Sanja Kulenovic and her new husband were celebrating their honeymoon in Pasadena, California, in 1992 when they turned on CNN to discover their hometown, Sarajevo, being devastated by bombing. As the nation of Yugoslavia collapsed, Sanja and her husband became people without a country, but their primary concern was their family and loved ones back home. How were they doing? What was happening to them as the city was sieged? Would they survive?
Sanja recounts her and her husband’s efforts to build a new life as refugees in Southern California, finding joy in securing a pizza-delivery job and receiving letters or brief phone calls from Sarajevo. Those letters—often written in darkness as bombs fell and gunfire rang out—vividly capture the suffering Sanja’s family and other Sarajevans endured through almost four years of daily bombardments, the perpetual threat of sniper fire, and three frozen, foodless winters.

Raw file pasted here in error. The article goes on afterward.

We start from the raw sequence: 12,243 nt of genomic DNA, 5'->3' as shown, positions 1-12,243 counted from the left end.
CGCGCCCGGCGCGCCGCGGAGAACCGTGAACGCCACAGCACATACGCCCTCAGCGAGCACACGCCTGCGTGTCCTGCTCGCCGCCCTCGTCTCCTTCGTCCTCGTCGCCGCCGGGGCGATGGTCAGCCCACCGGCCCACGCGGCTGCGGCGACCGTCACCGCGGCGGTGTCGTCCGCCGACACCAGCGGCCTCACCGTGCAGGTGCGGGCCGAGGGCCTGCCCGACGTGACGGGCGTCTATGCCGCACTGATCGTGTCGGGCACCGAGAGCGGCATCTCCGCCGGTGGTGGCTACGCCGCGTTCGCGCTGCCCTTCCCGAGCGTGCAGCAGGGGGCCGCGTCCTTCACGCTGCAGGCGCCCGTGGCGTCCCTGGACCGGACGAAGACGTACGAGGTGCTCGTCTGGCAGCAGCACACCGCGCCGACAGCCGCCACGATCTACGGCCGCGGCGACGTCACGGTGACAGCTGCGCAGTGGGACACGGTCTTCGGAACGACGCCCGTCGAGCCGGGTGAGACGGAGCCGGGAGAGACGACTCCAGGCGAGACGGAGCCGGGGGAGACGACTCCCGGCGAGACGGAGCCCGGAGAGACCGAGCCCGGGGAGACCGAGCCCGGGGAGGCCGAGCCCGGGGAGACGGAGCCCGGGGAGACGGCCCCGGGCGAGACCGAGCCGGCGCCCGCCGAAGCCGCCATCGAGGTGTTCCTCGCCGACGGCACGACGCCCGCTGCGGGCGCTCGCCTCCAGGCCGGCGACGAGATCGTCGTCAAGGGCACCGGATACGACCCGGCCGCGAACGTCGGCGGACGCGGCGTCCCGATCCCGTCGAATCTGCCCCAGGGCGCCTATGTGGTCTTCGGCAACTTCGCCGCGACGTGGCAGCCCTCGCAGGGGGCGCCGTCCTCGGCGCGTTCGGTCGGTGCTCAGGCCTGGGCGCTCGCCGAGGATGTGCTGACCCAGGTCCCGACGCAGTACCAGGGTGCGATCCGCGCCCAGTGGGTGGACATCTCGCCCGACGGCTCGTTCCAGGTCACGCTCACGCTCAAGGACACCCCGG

The Siege of Sarajevo illustrates the human toll of war and the highly personal consequences of what often seem like faraway conflicts. The book is also a tribute to the resilience of the human spirit, reminding readers that they—like Sanja and her family—are stronger than they ever imagined.